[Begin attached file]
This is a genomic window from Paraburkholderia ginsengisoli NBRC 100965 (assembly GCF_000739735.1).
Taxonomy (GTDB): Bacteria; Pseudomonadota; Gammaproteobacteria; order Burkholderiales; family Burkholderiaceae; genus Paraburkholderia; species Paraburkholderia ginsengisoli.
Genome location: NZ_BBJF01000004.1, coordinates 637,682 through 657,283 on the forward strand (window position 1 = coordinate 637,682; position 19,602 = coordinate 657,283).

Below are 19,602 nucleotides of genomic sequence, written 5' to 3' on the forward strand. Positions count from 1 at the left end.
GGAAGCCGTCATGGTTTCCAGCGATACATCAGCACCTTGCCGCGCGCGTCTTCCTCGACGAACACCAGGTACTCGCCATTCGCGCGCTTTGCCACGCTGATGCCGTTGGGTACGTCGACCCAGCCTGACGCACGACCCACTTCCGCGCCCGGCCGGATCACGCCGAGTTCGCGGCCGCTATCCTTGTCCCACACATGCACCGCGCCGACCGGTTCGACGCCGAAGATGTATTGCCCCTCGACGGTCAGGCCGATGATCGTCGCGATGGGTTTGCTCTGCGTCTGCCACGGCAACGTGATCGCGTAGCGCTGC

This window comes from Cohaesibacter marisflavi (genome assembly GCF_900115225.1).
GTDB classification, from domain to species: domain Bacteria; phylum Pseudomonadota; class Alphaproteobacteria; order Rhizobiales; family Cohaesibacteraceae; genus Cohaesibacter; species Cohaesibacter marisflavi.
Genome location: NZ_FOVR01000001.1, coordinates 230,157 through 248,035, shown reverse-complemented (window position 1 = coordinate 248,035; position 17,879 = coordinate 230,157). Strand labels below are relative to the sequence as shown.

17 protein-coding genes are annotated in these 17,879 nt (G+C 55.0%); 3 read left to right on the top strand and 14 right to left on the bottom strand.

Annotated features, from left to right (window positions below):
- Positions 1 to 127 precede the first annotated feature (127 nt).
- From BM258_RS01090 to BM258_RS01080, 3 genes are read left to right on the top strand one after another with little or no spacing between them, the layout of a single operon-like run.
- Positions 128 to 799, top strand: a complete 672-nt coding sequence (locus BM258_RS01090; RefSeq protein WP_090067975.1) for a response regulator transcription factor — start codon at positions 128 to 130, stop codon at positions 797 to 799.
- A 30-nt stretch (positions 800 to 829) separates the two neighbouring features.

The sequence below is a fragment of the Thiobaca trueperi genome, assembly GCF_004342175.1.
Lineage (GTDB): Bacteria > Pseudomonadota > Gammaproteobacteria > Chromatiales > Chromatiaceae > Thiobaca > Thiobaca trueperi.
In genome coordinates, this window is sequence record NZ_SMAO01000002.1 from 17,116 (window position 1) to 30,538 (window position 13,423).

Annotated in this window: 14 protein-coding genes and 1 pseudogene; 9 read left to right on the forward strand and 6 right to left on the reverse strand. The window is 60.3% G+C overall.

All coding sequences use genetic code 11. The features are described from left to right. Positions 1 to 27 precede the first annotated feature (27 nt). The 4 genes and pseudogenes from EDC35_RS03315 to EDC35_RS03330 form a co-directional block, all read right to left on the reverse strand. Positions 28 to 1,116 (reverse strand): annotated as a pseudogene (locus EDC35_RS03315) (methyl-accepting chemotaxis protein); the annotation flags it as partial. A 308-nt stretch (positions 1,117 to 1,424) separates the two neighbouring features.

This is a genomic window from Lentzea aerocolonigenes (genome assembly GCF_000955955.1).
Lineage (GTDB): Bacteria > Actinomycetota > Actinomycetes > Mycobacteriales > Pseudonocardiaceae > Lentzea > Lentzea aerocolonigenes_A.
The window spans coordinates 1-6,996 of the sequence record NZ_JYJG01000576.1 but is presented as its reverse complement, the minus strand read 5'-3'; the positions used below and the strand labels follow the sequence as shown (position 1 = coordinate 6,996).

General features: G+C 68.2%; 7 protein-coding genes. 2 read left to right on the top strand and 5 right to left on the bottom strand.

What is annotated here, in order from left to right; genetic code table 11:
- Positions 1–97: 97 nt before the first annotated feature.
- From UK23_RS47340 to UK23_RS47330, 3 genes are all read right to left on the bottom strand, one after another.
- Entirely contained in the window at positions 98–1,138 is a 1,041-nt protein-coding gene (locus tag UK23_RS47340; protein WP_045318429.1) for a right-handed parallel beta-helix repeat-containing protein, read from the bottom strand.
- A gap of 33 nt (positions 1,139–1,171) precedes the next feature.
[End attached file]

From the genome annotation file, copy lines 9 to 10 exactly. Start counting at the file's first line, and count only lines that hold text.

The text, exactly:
17 protein-coding genes are annotated in these 17,879 nt (G+C 55.0%); 3 read left to right on the top strand and 14 right to left on the bottom strand.

Annotated features, from left to right (window positions below):